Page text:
The above models of participatory democracy all require an extent of popular engagement in politics. It has been indicated above that the actual degree of participation remains however disputed. Detailed analysis of Barber’s strong participatory democracy reveals that a healthy democratic process relies upon two necessary and vital requirements: publicness of deliberation and the absence of an independent ground. The actual application of these conditions uncovers the first verifiable limitations of this theory.
Popular social disparity is perhaps one of the more characteristic attributes of modern capitalist societies, including that of Egypt. It takes on a range of different forms. From literacy, through economic wellbeing, or social class provisions, to the ease of access to adequate healthcare, or the extent of one’s connectedness with the outer world. Although strong democracy is hostile to “reductive historical sociology that makes an individual’s class or race or social movement the sole determinant of his actions,” it remains ahistorical and idealistic in its neglect of political-economic connections. Barber, rather foolishly, believes that universal political participation will create a level-playing field and solve the problem of economic power. Simon rightly then argues, “Participatory disparity saps the strength from strong democracy.”
The extent of people’s access to power is clearly dependent on their economic position. This is all too clear on the streets of Cairo, Alexandria or Luxor. The poor masses of Egyptians, at least till the beginning of the Revolution of 25th Feb 2011, have had hardly any access to, or influence over the political decision-making process. Egypt’s representative model of governance through parliamentarians and local officials is totally ridden with nepotism and corruption. Zubaida indicates, “The dominant government party is no more than a vehicle of loyalty and patronage for the President and the political directorate.” Although the Muslim Brothers, the first Islamic socio-political movement mobilising followers at a popular level through a network of charities, services, clubs or employment agencies, does ideally aim at universal participation, it also faces this economic power dilemma. In fact, its limited membership among certain socioeconomic classes is perhaps one of the indicators of such dynamic. Ibrahim notes that the movement is “generally urban based, drawing heavily on the lower middle and middle classes … university graduates and young professionals.” It is possibly this realisation of the economic/political disparity that informs the Brotherhood’s emphasis on the urban, educated, and professional middle classes. They are simply believed to be more politically influential than the poor rural communities. Interestingly similar dynamics prevented the very poor from active participation in the latest demonstrations. Some people live on a day-to-day basis in Egypt and were not able to lose even a one-day’s income, a message recurrent on various media reports.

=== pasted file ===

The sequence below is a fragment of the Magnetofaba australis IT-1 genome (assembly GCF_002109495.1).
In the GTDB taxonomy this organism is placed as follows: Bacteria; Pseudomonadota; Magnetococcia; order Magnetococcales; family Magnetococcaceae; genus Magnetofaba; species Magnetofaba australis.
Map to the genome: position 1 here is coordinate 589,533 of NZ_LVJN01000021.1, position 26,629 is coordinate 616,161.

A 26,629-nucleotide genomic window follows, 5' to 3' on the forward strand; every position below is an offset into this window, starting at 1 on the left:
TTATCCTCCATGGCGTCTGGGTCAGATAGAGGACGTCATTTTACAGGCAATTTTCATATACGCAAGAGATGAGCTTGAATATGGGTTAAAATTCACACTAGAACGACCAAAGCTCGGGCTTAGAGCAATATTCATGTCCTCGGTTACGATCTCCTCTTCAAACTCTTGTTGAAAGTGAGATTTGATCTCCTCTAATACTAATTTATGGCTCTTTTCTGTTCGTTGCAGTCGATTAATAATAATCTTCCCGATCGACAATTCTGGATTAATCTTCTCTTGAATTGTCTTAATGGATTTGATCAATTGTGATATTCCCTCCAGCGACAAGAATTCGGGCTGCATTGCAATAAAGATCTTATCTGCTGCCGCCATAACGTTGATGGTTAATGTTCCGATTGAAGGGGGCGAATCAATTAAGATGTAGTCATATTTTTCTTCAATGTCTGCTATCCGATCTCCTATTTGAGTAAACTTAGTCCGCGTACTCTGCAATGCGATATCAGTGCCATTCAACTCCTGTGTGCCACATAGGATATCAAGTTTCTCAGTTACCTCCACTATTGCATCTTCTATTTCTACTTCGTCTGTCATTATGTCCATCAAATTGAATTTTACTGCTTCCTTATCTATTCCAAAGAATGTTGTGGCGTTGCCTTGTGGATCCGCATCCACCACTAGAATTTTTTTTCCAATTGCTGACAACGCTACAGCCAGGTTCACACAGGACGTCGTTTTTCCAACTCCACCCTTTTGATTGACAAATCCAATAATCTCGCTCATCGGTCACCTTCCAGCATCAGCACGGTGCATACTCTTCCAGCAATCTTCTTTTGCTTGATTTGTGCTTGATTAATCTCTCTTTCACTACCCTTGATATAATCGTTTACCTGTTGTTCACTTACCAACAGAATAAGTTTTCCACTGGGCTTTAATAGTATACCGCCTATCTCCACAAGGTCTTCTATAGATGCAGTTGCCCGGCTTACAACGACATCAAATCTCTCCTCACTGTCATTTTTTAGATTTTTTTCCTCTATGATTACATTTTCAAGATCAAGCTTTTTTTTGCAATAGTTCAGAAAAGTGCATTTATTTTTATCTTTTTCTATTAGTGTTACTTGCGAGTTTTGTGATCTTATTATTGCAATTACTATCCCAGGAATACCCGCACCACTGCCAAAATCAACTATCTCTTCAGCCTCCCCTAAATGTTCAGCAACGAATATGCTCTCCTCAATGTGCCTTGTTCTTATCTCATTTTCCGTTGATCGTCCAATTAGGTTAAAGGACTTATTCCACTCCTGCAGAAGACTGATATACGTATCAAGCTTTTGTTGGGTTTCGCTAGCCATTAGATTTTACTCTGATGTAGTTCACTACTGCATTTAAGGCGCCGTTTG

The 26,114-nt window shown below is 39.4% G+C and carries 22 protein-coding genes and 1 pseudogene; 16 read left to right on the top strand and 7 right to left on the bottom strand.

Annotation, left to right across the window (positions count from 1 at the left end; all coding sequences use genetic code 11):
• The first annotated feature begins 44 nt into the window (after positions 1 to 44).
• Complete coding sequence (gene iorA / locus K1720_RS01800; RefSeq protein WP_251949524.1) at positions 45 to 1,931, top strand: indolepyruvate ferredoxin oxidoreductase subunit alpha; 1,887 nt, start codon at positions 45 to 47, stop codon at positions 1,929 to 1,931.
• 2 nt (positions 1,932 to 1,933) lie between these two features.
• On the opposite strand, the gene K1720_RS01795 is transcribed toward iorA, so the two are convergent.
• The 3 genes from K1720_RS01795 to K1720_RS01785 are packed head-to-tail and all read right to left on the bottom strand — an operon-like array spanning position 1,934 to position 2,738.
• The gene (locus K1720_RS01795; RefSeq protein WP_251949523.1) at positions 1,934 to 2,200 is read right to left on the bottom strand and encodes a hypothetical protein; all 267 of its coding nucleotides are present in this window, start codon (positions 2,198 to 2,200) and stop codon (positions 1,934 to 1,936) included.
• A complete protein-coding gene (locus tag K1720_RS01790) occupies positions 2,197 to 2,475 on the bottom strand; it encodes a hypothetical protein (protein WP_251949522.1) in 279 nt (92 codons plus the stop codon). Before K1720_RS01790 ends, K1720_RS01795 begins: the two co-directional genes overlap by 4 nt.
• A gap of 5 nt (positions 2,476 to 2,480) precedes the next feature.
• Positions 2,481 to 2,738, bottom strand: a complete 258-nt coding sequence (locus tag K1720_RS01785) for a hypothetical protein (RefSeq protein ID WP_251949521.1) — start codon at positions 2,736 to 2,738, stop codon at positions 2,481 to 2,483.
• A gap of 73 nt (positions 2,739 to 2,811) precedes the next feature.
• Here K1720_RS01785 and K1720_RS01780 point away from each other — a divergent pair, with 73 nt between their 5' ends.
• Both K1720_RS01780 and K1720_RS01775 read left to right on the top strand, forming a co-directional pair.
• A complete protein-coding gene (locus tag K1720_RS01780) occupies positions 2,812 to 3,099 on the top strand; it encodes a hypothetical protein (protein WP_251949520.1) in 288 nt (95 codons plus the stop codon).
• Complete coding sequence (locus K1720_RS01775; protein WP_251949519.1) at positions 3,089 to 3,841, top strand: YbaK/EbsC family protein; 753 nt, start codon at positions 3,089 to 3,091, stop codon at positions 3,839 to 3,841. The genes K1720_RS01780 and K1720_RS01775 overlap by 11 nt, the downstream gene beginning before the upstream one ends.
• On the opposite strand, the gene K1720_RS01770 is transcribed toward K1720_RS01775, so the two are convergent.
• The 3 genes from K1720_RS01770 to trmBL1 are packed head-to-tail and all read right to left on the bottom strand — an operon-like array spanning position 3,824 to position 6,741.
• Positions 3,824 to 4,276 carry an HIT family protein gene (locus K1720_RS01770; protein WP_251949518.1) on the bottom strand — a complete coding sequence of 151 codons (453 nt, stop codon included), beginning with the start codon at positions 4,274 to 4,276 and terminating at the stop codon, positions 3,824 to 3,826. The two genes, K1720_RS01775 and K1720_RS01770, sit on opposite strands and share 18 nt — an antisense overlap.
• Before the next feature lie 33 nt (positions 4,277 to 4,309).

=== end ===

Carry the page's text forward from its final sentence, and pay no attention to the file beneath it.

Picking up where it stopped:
Participatory disparity and the absence of a level-playing field feed into another fundamental limit of any participatory democracy. Barber and others commonly perceive liberal democracy as a form of oligarchy, meritocracy, or some other form of rule by the few. The idea of reforming liberal democratic system of governance revolves around striking a new balance between popular participation and leadership. Enhancing popular political engagement may however, bring about two dangerous and barely democratic outcomes: tyranny of the majority, or tyranny of the activists. Barber generally follows Rousseau in his optimistic approach to human nature and the people’s universal drive towards the establishment of common good that would preclude the attacks on people’s inalienable rights.
However, it is all too easy to imagine the possibility of enhanced participation leading to populist majoritarian tyranny. Advanced participationism may lead, as noted by Gutman, to situations in which “local majorities ban … activities in the name of preserving their community’s way of life and the values that sustain it.” This may indeed have very non-democratic consequences. History of Egyptian civil society provides a good example of such eventualities. It was arguably due to the rise of socially restrictive Islamic movements in Egypt that “pushed middle-class women to organize themselves in opposition to these socially restrictive goals,” and form, sometimes quite forceful, feminist movements, as noted by Hatem and Al-Ali.